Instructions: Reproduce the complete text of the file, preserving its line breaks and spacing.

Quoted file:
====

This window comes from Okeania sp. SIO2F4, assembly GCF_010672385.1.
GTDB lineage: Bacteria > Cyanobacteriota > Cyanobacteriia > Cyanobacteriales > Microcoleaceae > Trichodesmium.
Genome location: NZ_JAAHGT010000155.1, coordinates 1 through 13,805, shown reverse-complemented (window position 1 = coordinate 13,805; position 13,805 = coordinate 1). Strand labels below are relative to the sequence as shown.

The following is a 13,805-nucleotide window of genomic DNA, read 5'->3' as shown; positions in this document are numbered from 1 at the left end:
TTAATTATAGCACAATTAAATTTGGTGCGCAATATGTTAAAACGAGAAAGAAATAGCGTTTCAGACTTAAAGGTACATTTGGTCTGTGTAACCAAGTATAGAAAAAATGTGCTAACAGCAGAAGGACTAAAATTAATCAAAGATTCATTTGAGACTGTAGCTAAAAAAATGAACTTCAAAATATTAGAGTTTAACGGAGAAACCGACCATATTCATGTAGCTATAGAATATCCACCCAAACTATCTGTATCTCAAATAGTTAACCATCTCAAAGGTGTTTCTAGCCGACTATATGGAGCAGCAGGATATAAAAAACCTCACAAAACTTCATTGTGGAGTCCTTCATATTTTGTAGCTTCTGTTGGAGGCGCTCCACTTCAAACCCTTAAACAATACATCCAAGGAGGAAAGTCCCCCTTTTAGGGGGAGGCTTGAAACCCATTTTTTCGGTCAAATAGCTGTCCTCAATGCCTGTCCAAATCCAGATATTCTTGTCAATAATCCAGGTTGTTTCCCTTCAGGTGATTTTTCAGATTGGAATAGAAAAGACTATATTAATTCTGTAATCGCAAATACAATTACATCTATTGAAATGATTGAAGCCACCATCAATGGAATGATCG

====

This window comes from Okeania sp. SIO2F4, assembly GCF_010672385.1.
GTDB lineage: Bacteria > Cyanobacteriota > Cyanobacteriia > Cyanobacteriales > Microcoleaceae > Trichodesmium.
Genome location: NZ_JAAHGT010000155.1, coordinates 1 through 13,805, shown reverse-complemented (window position 1 = coordinate 13,805; position 13,805 = coordinate 1). Strand labels below are relative to the sequence as shown.

The following is a 13,805-nucleotide window of genomic DNA, read 5'->3' as shown; positions in this document are numbered from 1 at the left end:
TTAATTATAGCACAATTAAATTTGGTGCGCAATATGTTAAAACGAGAAAGAAATAGCGTTTCAGACTTAAAGGTACATTTGGTCTGTGTAACCAAGTATAGAAAAAATGTGCTAACAGCAGAAGGACTAAAATTAATCAAAGATTCATTTGAGACTGTAGCTAAAAAAATGAACTTCAAAATATTAGAGTTTAACGGAGAAACCGACCATATTCATGTAGCTATAGAATATCCACCCAAACTATCTGTATCTCAAATAGTTAACCATCTCAAAGGTGTTTCTAGCCGACTATATGGAGCAGCAGGATATAAAAAACCTCACAAAACTTCATTGTGGAGTCCTTCATATTTTGTAGCTTCTGTTGGAGGCGCTCCACTTCAAACCCTTAAACAATACATCCAAGGAGGAAAGTCCCCCTTTTAGGGGGAGGCTTGAAACCCATTTTTTCGGTCAAATAGCTGTCCTCAATGCCTGTCCAAATCCAGATATTCTTGTCAATAATCCAGGTTGTTTCCCTTCAGGTGATTTTTCAGATTGGAATAGAAAAGACTATATTAATTCTGTAATCGCAAATACAATTACATCTATTGAAATGATTGAAGCCACCATCAATGGAATGATCG